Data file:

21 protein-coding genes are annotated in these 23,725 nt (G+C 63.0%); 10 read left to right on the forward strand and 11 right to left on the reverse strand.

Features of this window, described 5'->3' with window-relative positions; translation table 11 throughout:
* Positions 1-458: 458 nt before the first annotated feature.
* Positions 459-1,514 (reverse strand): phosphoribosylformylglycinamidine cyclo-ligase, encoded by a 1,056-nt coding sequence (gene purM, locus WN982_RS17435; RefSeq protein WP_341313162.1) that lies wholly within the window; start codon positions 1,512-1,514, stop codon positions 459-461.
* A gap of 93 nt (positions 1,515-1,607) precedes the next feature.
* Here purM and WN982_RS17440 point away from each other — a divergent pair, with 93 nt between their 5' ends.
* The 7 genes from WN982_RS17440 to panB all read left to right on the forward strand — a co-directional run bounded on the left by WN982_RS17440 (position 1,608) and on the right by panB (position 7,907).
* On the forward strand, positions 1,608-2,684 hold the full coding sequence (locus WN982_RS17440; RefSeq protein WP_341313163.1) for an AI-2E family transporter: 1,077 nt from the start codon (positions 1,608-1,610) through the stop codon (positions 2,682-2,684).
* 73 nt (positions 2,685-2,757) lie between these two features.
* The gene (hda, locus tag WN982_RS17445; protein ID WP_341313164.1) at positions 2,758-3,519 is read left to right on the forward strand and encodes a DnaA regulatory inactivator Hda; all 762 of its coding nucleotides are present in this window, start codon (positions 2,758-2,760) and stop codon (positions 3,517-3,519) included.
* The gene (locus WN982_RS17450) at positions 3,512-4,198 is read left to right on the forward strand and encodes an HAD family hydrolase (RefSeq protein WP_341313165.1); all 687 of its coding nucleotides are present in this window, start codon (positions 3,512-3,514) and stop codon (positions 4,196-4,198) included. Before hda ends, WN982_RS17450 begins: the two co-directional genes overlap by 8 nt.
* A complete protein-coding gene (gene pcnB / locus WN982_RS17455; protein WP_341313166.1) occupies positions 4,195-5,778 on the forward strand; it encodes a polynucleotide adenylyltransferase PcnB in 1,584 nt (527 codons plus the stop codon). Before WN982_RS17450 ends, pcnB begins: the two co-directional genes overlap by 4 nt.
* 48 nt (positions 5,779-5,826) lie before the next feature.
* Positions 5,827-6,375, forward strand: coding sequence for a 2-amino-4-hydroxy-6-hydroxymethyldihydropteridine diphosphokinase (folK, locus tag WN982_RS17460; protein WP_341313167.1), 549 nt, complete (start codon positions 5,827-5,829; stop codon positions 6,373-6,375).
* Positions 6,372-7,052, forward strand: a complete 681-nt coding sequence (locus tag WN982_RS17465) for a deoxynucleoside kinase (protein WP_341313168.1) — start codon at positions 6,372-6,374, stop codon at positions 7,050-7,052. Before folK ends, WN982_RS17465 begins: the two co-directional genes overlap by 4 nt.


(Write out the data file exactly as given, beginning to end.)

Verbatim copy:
21 protein-coding genes are annotated in these 23,725 nt (G+C 63.0%); 10 read left to right on the forward strand and 11 right to left on the reverse strand.

Features of this window, described 5'->3' with window-relative positions; translation table 11 throughout:
* Positions 1-458: 458 nt before the first annotated feature.
* Positions 459-1,514 (reverse strand): phosphoribosylformylglycinamidine cyclo-ligase, encoded by a 1,056-nt coding sequence (gene purM, locus WN982_RS17435; RefSeq protein WP_341313162.1) that lies wholly within the window; start codon positions 1,512-1,514, stop codon positions 459-461.
* A gap of 93 nt (positions 1,515-1,607) precedes the next feature.
* Here purM and WN982_RS17440 point away from each other — a divergent pair, with 93 nt between their 5' ends.
* The 7 genes from WN982_RS17440 to panB all read left to right on the forward strand — a co-directional run bounded on the left by WN982_RS17440 (position 1,608) and on the right by panB (position 7,907).
* On the forward strand, positions 1,608-2,684 hold the full coding sequence (locus WN982_RS17440; RefSeq protein WP_341313163.1) for an AI-2E family transporter: 1,077 nt from the start codon (positions 1,608-1,610) through the stop codon (positions 2,682-2,684).
* 73 nt (positions 2,685-2,757) lie between these two features.
* The gene (hda, locus tag WN982_RS17445; protein ID WP_341313164.1) at positions 2,758-3,519 is read left to right on the forward strand and encodes a DnaA regulatory inactivator Hda; all 762 of its coding nucleotides are present in this window, start codon (positions 2,758-2,760) and stop codon (positions 3,517-3,519) included.
* The gene (locus WN982_RS17450) at positions 3,512-4,198 is read left to right on the forward strand and encodes an HAD family hydrolase (RefSeq protein WP_341313165.1); all 687 of its coding nucleotides are present in this window, start codon (positions 3,512-3,514) and stop codon (positions 4,196-4,198) included. Before hda ends, WN982_RS17450 begins: the two co-directional genes overlap by 8 nt.
* A complete protein-coding gene (gene pcnB / locus WN982_RS17455; protein WP_341313166.1) occupies positions 4,195-5,778 on the forward strand; it encodes a polynucleotide adenylyltransferase PcnB in 1,584 nt (527 codons plus the stop codon). Before WN982_RS17450 ends, pcnB begins: the two co-directional genes overlap by 4 nt.
* 48 nt (positions 5,779-5,826) lie before the next feature.
* Positions 5,827-6,375, forward strand: coding sequence for a 2-amino-4-hydroxy-6-hydroxymethyldihydropteridine diphosphokinase (folK, locus tag WN982_RS17460; protein WP_341313167.1), 549 nt, complete (start codon positions 5,827-5,829; stop codon positions 6,373-6,375).
* Positions 6,372-7,052, forward strand: a complete 681-nt coding sequence (locus tag WN982_RS17465) for a deoxynucleoside kinase (protein WP_341313168.1) — start codon at positions 6,372-6,374, stop codon at positions 7,050-7,052. Before folK ends, WN982_RS17465 begins: the two co-directional genes overlap by 4 nt.